Food Security News South Africa

SA's maize crop may help feed SADC

The 2016-17 summer crop production season started on a slightly positive note for Southern Africa's agricultural sector after emerging from a devastating drought in the 2015-16 season.
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For SA, there are already promising indications that the country could retain its status as a net exporter of maize.

In the second week of 2017, the US agriculture department reiterated its view on SA's 2016-17 maize production, leaving its estimate unchanged at 13-million tonnes, which is a 65% year-on-year increase.

So far, the lowest market estimate is 11.7-million tonnes. If SA manages to achieve a crop within this range, it will regain its status as a net exporter of maize (local maize consumption is about 10.5-million tonnes a year).

Unfortunately, the prospects of agricultural recovery are slim for other Southern African countries. Although the season started on a sound footing across the region, Zimbabwe and Zambia are battling with army worms - pests of grass pastures and cereal crops. The outbreak of this pest started in Zambia towards the end of 2016 and continues to spread across the maize-producing areas. At the time of writing, reports from Zambia's agricultural ministry estimated that 124,000ha of maize had been affected (out of a total of 1.4-million hectares planted this season).

The army-worm infestation has now spread to Zimbabwe, with the Commercial Farmers Union suggesting that seven of the eight maize-producing provinces of Zimbabwe have already been affected. There are also reports that this pest is spreading to some regions of Malawi. So far, the extent of damage is unclear as governments and farmers in the aforementioned countries are actively applying control measures such as spraying.

These regional developments ring alarm bells for SA - we need to turn the spotlight on our preparedness to contain such outbreaks, even though there have not been any reported cases of army worm in SA. The Department of Agriculture, Forestry and Fisheries needs to maintain scouting efforts and encourage farmers to report any cases of this pest.

With Southern African countries having emerged from drought, crop damage by army worm will make grain imports from SA critical.

According to data from the UN Food and Agriculture Organisation, the average annual maize production of the Southern African Development Community (SADC) is about 30-million tonnes. More than 80% of this is produced by just four countries, namely SA with a 42% share, Tanzania with 18%, Malawi 12% and Zambia 9%.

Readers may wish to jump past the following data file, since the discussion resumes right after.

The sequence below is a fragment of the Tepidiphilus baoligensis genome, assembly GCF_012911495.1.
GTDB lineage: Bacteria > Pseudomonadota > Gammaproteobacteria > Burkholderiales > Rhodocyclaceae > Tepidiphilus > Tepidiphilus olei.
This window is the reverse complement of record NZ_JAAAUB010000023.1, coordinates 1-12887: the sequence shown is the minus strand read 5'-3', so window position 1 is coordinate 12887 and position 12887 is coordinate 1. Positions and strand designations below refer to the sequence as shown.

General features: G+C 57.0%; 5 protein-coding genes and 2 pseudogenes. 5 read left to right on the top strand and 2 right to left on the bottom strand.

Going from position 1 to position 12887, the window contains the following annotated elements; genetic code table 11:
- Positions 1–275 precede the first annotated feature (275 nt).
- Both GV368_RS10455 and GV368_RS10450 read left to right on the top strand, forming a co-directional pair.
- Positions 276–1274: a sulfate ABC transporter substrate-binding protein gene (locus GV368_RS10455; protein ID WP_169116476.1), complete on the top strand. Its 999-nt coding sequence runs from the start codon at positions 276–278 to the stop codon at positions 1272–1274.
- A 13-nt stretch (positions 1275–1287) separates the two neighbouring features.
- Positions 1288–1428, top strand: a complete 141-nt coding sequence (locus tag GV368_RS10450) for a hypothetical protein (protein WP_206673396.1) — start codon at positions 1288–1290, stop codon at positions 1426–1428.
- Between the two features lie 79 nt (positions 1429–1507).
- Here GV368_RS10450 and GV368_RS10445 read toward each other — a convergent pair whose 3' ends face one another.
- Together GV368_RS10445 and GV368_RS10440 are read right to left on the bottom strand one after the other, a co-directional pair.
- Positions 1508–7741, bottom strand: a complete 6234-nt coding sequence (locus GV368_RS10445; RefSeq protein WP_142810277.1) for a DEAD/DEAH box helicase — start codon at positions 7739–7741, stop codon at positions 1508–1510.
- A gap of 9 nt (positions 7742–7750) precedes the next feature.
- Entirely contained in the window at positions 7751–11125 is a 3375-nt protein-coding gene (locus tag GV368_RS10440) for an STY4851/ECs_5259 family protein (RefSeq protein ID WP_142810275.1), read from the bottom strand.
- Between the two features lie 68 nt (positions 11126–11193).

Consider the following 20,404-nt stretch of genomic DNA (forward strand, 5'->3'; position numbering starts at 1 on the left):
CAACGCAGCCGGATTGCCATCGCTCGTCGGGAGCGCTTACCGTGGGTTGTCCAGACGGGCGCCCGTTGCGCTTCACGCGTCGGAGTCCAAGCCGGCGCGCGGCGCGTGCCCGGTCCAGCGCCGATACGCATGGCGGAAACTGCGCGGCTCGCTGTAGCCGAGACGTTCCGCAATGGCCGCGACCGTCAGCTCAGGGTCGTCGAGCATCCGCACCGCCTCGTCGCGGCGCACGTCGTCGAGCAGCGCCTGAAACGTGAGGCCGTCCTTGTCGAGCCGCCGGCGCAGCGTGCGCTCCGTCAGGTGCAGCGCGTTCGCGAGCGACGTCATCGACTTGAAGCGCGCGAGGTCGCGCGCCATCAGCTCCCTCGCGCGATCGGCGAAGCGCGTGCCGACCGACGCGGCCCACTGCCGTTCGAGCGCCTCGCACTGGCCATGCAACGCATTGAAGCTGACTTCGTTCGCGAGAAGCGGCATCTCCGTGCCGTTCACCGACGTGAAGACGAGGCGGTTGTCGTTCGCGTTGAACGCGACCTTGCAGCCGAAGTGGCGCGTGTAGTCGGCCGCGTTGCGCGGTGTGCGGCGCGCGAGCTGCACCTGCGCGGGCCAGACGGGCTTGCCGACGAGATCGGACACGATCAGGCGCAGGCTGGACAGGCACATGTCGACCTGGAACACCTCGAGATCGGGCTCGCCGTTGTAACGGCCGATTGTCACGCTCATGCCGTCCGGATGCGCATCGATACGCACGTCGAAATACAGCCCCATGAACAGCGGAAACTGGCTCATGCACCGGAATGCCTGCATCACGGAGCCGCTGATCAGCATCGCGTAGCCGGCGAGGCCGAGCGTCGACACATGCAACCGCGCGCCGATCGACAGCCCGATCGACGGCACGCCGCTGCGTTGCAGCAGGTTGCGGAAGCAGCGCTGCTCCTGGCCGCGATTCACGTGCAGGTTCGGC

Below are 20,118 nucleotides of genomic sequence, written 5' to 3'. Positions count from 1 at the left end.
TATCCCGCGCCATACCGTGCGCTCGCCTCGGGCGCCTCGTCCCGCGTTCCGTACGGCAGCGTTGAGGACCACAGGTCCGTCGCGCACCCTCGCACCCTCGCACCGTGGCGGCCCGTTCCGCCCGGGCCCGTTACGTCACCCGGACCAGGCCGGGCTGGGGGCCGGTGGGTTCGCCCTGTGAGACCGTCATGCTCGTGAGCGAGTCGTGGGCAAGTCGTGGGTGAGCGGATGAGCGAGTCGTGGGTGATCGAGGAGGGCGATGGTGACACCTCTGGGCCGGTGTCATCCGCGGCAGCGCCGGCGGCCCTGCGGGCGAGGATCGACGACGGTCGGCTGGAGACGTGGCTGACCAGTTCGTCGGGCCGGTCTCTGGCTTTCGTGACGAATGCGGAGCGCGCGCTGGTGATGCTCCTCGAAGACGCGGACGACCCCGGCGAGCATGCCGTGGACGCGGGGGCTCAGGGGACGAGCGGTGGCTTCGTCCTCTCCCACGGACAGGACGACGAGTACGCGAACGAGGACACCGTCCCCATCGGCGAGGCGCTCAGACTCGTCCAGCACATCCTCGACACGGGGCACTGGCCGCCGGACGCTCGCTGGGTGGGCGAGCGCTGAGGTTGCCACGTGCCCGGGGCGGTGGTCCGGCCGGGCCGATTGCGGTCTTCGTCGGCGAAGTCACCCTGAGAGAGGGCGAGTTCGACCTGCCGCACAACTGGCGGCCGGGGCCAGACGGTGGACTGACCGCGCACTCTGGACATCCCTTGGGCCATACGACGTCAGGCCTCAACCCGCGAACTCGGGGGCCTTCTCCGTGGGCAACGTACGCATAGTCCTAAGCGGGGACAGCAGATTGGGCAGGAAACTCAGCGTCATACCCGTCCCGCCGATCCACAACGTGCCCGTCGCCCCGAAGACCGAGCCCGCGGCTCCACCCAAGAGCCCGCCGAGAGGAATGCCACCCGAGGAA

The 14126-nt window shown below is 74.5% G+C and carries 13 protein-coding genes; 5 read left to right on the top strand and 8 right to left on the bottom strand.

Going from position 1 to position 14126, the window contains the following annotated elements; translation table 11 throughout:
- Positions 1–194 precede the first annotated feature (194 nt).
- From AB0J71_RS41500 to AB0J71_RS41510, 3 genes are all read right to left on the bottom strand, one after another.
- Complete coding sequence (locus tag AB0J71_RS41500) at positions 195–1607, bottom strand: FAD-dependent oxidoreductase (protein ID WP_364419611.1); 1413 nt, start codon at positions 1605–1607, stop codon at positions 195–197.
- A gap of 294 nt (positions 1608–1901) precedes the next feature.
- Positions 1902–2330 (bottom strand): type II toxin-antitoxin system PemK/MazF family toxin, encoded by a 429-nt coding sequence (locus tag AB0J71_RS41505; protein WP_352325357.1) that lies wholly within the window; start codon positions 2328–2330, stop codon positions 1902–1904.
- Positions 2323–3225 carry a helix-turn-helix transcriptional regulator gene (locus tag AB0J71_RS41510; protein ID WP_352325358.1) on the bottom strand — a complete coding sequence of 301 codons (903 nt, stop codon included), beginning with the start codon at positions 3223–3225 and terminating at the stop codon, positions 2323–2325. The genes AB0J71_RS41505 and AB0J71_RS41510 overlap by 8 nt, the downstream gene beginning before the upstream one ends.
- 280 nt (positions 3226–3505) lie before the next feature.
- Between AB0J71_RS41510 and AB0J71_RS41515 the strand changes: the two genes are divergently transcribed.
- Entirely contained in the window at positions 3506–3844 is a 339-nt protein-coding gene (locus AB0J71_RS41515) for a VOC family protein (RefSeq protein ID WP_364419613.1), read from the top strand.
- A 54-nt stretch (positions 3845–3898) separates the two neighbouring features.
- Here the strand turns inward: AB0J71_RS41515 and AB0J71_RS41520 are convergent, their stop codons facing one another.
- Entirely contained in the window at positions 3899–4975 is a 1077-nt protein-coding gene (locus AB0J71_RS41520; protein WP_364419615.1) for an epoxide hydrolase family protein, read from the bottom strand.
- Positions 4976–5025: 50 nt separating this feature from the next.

This means two of the key regional maize producers are at risk - Zambia and Malawi. Ideally, Tanzania and SA would have to supply the region with maize this season. However, Tanzania is typically a net importer of maize. In fact, the largest volume of maize exported by Tanzania in the past 15 years was 274,428 tonnes in 2014. About 81% of this went to Kenya. Therefore, SA could be the key supplier of maize to the region in the coming months.

Recent estimates for SA's maize production are promising a full rebound. However, for that to be achieved, the country will need to get consistent rainfall at least until the end of February, when the crop reaches pollination stage. In the event that SA achieves at least the lower estimate of 11.7-million tonnes, then there could be a surplus of roughly 1-million tonnes to assist the region, particularly Zimbabwe, Botswana, Namibia, Lesotho and Swaziland.

This is a trying time for the region's agricultural sector and food security, which should spur governments and the private sector to invest more in research and development (R&D) so that in the ensuing cycles, the region is better prepared for disasters such as drought, pests and diseases. SA, being the most advanced agriculturally, has a responsibility to spearhead such R&D. This would not only lessen the burden for SA to cater for the region's needs, but the prosperity of other regional countries implies that they could come to the aid of SA in future if need be.

This expected increase in regional demand could indirectly affect South African consumers. At the moment, SA's July 2017 white maize futures are at R2,200 a tonne, which is 50% lower than the level seen in 2016. Prices fell in anticipation of a big harvest. Therefore, this regional outbreak could see prices gaining support again.

Overall, the region's agricultural sector is not completely out of the woods. After a devastating drought season, army worm could prove to be another disaster if not controlled effectively.

Currently, the extent of the damage is unclear, but South African traders and farmers should be aware of emerging regional demand and be better prepared to assist or trade.

Source: Business Day

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About Wandile Sihlobo

Wandile Sihlobo is head of economic and agribusiness research at the Agricultural Business Chamber.
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